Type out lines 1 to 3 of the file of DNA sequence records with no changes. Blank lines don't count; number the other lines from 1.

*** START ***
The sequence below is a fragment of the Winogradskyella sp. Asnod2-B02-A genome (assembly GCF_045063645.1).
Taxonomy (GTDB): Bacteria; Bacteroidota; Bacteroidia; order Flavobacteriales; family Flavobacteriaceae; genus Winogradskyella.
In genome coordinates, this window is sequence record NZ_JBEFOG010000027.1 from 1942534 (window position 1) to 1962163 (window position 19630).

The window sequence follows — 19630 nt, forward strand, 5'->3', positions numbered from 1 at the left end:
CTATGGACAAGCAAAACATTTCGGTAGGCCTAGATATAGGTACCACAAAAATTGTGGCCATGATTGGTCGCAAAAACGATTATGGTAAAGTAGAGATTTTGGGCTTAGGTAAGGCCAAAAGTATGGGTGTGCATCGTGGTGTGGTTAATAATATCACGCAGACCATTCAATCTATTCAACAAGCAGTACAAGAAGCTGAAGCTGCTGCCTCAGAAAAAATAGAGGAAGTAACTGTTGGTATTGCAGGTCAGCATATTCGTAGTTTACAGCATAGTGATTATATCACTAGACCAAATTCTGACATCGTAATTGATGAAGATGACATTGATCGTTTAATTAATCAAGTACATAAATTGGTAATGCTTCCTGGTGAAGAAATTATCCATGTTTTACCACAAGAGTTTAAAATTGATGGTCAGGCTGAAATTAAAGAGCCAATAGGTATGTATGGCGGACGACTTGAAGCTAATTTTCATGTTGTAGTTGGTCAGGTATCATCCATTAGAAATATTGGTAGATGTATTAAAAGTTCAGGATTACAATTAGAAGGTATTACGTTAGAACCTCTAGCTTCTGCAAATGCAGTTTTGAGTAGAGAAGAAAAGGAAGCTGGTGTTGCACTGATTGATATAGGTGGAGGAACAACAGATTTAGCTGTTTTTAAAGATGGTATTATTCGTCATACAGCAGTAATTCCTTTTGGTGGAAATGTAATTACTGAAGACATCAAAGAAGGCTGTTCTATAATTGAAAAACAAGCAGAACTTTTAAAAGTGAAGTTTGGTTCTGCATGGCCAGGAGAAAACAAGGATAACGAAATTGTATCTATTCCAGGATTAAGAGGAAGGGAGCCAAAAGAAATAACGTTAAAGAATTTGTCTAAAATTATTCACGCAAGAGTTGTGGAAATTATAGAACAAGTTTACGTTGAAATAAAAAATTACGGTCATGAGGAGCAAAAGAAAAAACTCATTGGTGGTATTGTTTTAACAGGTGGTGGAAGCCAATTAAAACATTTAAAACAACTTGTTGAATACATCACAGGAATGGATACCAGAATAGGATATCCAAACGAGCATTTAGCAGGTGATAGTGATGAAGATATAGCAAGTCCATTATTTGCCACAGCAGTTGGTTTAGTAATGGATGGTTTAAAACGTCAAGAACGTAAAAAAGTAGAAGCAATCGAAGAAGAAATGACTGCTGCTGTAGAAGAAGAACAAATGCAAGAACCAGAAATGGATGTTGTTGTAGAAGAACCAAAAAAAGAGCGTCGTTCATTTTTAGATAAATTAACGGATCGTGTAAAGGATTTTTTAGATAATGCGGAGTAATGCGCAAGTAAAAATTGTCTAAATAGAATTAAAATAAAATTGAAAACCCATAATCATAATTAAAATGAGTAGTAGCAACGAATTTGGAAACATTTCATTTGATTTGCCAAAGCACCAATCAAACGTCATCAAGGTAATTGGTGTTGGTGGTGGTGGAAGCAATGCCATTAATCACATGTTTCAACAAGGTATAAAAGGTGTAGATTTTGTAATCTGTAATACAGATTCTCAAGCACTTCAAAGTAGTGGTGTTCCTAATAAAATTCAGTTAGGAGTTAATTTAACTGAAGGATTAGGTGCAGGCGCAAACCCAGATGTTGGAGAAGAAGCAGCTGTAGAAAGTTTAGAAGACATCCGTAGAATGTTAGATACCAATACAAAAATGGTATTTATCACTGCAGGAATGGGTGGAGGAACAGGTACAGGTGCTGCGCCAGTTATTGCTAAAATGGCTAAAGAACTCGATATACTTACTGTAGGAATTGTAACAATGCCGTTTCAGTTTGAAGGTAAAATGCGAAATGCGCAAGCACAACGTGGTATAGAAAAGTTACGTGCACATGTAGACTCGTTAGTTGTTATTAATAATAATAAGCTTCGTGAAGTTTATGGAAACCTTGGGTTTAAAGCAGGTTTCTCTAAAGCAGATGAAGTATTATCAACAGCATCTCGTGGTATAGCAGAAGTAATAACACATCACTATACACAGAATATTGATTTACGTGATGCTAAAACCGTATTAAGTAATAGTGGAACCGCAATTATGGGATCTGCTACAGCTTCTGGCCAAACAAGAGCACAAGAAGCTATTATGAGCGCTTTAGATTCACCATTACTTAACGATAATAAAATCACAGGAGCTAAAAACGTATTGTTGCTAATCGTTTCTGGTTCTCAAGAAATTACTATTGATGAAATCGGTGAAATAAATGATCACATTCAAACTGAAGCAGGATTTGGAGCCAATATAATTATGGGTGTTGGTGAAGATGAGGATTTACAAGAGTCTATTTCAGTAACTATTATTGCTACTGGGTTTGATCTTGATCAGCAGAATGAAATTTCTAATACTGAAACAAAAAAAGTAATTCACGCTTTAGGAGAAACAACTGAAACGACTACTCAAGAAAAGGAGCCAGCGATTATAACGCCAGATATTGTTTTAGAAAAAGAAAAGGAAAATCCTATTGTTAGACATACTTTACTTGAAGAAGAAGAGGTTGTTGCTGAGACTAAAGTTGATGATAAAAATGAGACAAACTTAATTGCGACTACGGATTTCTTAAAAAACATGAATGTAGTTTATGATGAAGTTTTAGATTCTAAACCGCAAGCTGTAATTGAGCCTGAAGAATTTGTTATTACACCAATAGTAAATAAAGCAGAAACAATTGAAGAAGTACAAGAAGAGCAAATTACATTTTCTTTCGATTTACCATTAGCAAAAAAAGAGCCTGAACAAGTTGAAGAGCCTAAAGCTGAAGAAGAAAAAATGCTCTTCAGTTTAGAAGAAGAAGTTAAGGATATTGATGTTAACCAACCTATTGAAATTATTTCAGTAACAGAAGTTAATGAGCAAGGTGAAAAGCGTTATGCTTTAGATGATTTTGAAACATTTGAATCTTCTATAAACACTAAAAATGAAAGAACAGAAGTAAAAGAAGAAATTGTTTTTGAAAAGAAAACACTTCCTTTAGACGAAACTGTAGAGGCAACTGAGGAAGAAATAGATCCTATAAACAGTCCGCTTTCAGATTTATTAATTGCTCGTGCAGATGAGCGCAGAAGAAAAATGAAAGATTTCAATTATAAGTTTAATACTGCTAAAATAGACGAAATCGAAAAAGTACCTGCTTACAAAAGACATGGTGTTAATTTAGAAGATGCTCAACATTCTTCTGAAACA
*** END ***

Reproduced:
The sequence below is a fragment of the Winogradskyella sp. Asnod2-B02-A genome (assembly GCF_045063645.1).
Taxonomy (GTDB): Bacteria; Bacteroidota; Bacteroidia; order Flavobacteriales; family Flavobacteriaceae; genus Winogradskyella.
In genome coordinates, this window is sequence record NZ_JBEFOG010000027.1 from 1942534 (window position 1) to 1962163 (window position 19630).